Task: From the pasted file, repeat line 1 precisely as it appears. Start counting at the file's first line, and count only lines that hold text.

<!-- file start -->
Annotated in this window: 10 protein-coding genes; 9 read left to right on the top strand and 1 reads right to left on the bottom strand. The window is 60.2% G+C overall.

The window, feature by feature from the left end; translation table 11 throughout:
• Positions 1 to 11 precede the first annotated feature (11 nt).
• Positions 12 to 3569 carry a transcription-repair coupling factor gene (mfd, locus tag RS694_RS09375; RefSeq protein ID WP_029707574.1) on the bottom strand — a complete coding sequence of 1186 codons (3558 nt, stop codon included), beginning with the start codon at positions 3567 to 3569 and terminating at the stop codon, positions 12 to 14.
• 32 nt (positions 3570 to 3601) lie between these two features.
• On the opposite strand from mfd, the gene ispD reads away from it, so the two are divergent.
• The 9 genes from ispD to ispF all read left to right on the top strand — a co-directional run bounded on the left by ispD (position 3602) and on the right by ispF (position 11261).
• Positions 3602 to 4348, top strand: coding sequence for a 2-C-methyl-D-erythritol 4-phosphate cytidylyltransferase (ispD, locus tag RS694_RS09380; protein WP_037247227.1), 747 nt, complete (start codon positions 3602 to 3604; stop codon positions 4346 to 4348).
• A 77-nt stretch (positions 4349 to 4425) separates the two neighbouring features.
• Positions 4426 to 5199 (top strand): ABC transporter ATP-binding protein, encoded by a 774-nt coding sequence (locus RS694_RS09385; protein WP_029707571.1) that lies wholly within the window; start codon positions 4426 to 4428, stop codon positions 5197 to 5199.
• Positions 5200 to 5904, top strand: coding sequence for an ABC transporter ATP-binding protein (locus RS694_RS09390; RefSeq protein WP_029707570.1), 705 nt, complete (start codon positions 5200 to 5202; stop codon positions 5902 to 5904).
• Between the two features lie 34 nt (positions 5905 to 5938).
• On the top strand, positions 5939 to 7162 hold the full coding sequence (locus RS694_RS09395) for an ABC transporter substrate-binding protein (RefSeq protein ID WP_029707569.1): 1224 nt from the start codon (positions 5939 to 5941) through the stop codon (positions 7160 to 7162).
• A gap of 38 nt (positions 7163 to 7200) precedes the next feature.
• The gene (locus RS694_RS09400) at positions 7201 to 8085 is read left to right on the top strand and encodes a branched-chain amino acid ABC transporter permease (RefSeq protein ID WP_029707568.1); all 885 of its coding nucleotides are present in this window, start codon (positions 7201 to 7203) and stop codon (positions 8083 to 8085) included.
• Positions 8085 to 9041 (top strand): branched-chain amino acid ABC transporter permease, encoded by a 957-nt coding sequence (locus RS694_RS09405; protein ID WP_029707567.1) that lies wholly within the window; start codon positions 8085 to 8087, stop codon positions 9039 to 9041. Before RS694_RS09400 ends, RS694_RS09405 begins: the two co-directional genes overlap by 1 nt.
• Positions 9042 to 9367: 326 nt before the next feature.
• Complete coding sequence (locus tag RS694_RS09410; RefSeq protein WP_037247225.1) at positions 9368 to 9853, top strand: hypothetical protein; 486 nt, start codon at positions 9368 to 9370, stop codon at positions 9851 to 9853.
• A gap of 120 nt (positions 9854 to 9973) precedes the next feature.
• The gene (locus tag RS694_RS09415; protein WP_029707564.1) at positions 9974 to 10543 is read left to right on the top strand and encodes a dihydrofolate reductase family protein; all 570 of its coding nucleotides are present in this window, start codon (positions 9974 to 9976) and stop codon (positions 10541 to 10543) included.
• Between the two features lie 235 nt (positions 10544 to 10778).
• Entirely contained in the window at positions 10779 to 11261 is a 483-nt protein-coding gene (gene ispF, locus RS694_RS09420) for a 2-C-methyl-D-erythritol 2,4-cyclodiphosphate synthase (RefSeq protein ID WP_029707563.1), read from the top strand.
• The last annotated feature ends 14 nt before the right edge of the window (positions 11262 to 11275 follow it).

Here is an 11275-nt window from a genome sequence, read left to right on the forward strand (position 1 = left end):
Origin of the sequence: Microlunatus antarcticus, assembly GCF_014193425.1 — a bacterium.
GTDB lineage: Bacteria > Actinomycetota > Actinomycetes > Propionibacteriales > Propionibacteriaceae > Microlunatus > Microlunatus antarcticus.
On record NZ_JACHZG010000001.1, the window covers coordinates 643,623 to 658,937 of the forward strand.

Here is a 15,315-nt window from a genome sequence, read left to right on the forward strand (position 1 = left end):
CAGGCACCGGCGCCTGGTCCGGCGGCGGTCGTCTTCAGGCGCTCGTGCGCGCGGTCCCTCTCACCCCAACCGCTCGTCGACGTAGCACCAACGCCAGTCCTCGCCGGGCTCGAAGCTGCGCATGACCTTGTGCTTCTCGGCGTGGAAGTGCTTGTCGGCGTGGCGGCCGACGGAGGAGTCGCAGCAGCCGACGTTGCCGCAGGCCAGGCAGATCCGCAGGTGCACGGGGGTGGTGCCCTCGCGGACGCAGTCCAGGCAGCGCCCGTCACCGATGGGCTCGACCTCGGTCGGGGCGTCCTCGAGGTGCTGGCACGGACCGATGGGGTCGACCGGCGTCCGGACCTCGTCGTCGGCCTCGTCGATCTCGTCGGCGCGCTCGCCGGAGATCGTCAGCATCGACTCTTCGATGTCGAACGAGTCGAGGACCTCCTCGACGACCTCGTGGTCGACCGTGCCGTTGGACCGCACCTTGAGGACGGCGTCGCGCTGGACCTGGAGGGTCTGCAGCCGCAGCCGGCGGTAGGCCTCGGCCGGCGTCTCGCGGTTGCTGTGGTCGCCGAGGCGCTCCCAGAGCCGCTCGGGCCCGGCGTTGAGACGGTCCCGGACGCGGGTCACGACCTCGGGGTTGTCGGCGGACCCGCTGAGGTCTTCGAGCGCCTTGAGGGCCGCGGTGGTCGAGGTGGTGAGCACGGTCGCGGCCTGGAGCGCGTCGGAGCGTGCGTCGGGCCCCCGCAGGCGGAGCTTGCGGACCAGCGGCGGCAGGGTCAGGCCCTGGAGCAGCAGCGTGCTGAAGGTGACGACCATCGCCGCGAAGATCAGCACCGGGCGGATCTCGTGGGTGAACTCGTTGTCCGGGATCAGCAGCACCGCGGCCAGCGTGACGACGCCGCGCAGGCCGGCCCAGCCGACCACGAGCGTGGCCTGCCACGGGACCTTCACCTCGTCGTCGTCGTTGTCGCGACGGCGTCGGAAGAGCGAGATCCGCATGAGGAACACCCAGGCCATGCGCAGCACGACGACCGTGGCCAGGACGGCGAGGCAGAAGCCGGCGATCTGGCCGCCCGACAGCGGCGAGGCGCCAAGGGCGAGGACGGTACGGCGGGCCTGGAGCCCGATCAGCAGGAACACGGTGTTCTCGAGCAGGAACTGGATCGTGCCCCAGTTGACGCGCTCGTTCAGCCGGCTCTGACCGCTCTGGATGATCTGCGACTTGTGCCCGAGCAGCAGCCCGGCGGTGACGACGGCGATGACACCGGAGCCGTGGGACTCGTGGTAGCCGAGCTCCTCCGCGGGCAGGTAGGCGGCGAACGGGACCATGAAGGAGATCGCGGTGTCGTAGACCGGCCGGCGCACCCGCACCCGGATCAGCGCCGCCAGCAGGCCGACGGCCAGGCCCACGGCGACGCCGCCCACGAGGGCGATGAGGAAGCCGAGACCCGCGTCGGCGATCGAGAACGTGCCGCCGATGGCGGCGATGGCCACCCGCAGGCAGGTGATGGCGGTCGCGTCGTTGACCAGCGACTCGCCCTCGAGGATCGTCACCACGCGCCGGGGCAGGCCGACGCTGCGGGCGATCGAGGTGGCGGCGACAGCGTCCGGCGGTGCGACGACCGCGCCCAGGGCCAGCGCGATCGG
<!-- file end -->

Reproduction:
Annotated in this window: 10 protein-coding genes; 9 read left to right on the top strand and 1 reads right to left on the bottom strand. The window is 60.2% G+C overall.